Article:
When General Patton took Leipzig we were evacuated on foot to (‘the Saxony-Czechoslovakian border’?). There we remained until the war ended. Our guards deserted us. On that happy day the Russians were intent on mopping up isolated outlaw resistance in our sector. Their planes (P-39′s) strafed and bombed us, killing fourteen, but not me.

Eight of us stole a team and wagon. We traveled and looted our way through Sudetenland and Saxony for eight days, living like kings. The Russians are crazy about Americans. The Russians picked us up in Dresden. We rode from there to the American lines at Halle in Lend-Lease Ford trucks. We’ve since been flown to Le Havre.

I’m writing from a Red Cross Club in the Le Havre P.O.W. Repatriation Camp. I’m being wonderfully well feed and entertained. The state-bound ships are jammed, naturally, so I’ll have to be patient. I hope to be home in a month. Once home I’ll be given twenty-one days recuperation at Atterbury, about $600 back pay and — get this — sixty (60) days furlough.

I’ve too damned much to say, the rest will have to wait, I can’t receive mail here so don’t write.

See Kurt Vonnegut: Letters

Fascist politician and Nazi propaganda broadcaster William Joyce, known as Lord Haw Haw, lies in an ambulance after his arrest by British officers at Flensburg, Germany, on 29 May 1945. He was shot during the arrest.

Fascist politician and Nazi propaganda broadcaster William Joyce, known as Lord Haw Haw, lies in an ambulance after his arrest by British officers at Flensburg, Germany, on 29 May 1945. He was shot during the arrest.

A sign erected by British Forces at the entrance to Bergen-Belsen concentration camp, Germany, 29 May 1945. The remains of the camp itself were about to be burnt to the ground by the British occupation forces. A similar sign in German was also erected.

A sign erected by British Forces at the entrance to Bergen-Belsen concentration camp, Germany, 29 May 1945. The remains of the camp itself were about to be burnt to the ground by the British occupation forces. A similar sign in German was also erected.

{ 5 comments… read them below or add one }

Ian Peacock June 1, 2015 at 7:02 pm

“Atrocity” is devoid of meaning within the context of WWII. This powerful website attests to that.

Stuart Levine May 31, 2015 at 5:57 am

Frederick Taylor’s views are far more nuanced than Mr. Peacock indicates. While Taylor does not believe that the Dresden bombings were war crimes, he acknowledges that they could be considered an atrocity. (“My impression is that there are a considerable number of people in Dresden who take a balanced view — survivors included. Others, of course, don’t. But whether they think it was an atrocity is neither here nor there. It is perfectly possible to argue that the Allied attack on Dresden was rational but at the same time an atrocity. One view doesn’t exclude the other at all. And for those survivors who still focus solely on the violence of the attack, that is their Dresden and it must be respected. “) http://bit.ly/1KvBuwk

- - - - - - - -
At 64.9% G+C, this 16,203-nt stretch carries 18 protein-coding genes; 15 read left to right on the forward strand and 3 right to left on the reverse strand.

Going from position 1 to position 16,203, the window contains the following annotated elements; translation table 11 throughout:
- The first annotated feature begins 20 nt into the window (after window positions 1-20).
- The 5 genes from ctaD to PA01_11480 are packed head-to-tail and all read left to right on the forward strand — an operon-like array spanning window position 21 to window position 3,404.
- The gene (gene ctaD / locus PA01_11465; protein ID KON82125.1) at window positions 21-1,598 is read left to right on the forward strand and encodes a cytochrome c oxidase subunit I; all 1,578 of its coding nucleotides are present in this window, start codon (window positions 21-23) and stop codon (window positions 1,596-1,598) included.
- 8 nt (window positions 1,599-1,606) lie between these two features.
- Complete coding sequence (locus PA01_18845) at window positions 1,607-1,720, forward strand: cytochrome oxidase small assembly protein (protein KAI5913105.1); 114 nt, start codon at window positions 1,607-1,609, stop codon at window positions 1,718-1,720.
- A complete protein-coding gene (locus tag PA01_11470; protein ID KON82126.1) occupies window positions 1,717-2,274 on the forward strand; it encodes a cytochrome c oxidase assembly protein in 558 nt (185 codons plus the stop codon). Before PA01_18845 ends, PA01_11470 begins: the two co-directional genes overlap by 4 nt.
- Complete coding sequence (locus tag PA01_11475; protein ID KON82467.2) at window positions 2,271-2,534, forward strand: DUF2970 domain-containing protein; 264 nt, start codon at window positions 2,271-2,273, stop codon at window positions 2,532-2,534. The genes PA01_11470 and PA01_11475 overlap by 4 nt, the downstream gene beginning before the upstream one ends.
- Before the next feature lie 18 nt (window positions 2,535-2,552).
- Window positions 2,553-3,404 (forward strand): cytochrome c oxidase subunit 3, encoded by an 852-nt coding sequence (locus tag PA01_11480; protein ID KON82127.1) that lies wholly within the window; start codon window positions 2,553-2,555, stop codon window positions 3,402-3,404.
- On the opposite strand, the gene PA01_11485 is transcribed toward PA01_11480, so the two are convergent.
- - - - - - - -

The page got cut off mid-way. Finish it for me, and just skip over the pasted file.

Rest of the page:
While I don’t have the exact quote at hand, my recollection is that the late John Keegan had a far more critical view.

To call those who condemn the bombings as having “communist sympathies” is simply missing the problematic nature of the bombings.

Ian Peacock May 29, 2015 at 9:23 pm

Frederick Taylor’s 2004 book “Dresden” has severe words for Vonnegut and others who used the Dresden bombing as a propaganda tool for the cold war. Taylor uses multiple corroborating sources to refute claims that Dresden lacked both military logistical and industrial importance. Although I’ve enjoyed Vonnegut’s books his writings did little to disguise his communist sympathies; a trait shared by Hemingway.

Andrew Shakespeare May 29, 2015 at 7:29 pm

Here is Lord Haw-Haw’s final broadcast. What a first-class jerk! Almost certainly drunk out of his mind, the malign resentment, the willing of calamity upon the British people, the attitude of “the English deserve everything that’s coming to them”, the romantic fantasies of the poor, put-upon, peace-loving Germans.

http://www.bbc.co.uk/archive/hawhaw/8911.shtml

You do have to wonder who ever listened to this malevolent bull. But the determination to try him for treason, and hang him as Hitler’s apologist, for all the years of taunting and lying, is entirely understandable.

Sid May 29, 2015 at 4:07 pm

Thanks for continuing this blog. The things that went on after the war “ended” are not so well known but it surely was an amazing time.